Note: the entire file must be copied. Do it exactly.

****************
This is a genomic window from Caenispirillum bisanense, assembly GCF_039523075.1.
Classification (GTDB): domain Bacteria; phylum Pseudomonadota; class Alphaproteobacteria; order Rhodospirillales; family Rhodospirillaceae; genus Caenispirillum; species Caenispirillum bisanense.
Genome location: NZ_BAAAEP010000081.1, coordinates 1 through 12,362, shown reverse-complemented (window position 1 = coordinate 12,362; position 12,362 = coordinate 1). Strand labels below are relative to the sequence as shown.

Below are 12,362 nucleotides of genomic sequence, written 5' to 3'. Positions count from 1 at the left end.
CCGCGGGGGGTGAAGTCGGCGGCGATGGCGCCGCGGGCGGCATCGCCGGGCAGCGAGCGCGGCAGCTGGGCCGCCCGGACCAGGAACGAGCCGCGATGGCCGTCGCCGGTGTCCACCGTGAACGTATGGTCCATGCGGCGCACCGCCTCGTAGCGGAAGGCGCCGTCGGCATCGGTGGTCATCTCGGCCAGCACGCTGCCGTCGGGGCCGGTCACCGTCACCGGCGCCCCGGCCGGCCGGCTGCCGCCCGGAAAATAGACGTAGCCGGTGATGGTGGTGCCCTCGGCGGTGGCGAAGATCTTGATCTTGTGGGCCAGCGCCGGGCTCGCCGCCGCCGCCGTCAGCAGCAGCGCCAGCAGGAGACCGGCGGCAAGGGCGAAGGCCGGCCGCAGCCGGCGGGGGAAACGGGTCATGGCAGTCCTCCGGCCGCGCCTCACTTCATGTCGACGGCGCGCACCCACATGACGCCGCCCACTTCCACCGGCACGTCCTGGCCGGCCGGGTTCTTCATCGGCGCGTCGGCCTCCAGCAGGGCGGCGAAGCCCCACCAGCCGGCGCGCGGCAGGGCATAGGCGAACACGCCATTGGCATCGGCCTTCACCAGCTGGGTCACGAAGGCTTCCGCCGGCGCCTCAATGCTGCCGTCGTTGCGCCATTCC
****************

This is a genomic window from Caenispirillum bisanense, assembly GCF_039523075.1.
Classification (GTDB): domain Bacteria; phylum Pseudomonadota; class Alphaproteobacteria; order Rhodospirillales; family Rhodospirillaceae; genus Caenispirillum; species Caenispirillum bisanense.
Genome location: NZ_BAAAEP010000081.1, coordinates 1 through 12,362, shown reverse-complemented (window position 1 = coordinate 12,362; position 12,362 = coordinate 1). Strand labels below are relative to the sequence as shown.

Below are 12,362 nucleotides of genomic sequence, written 5' to 3'. Positions count from 1 at the left end.
CCGCGGGGGGTGAAGTCGGCGGCGATGGCGCCGCGGGCGGCATCGCCGGGCAGCGAGCGCGGCAGCTGGGCCGCCCGGACCAGGAACGAGCCGCGATGGCCGTCGCCGGTGTCCACCGTGAACGTATGGTCCATGCGGCGCACCGCCTCGTAGCGGAAGGCGCCGTCGGCATCGGTGGTCATCTCGGCCAGCACGCTGCCGTCGGGGCCGGTCACCGTCACCGGCGCCCCGGCCGGCCGGCTGCCGCCCGGAAAATAGACGTAGCCGGTGATGGTGGTGCCCTCGGCGGTGGCGAAGATCTTGATCTTGTGGGCCAGCGCCGGGCTCGCCGCCGCCGCCGTCAGCAGCAGCGCCAGCAGGAGACCGGCGGCAAGGGCGAAGGCCGGCCGCAGCCGGCGGGGGAAACGGGTCATGGCAGTCCTCCGGCCGCGCCTCACTTCATGTCGACGGCGCGCACCCACATGACGCCGCCCACTTCCACCGGCACGTCCTGGCCGGCCGGGTTCTTCATCGGCGCGTCGGCCTCCAGCAGGGCGGCGAAGCCCCACCAGCCGGCGCGCGGCAGGGCATAGGCGAACACGCCATTGGCATCGGCCTTCACCAGCTGGGTCACGAAGGCTTCCGCCGGCGCCTCAATGCTGCCGTCGTTGCGCCATTCC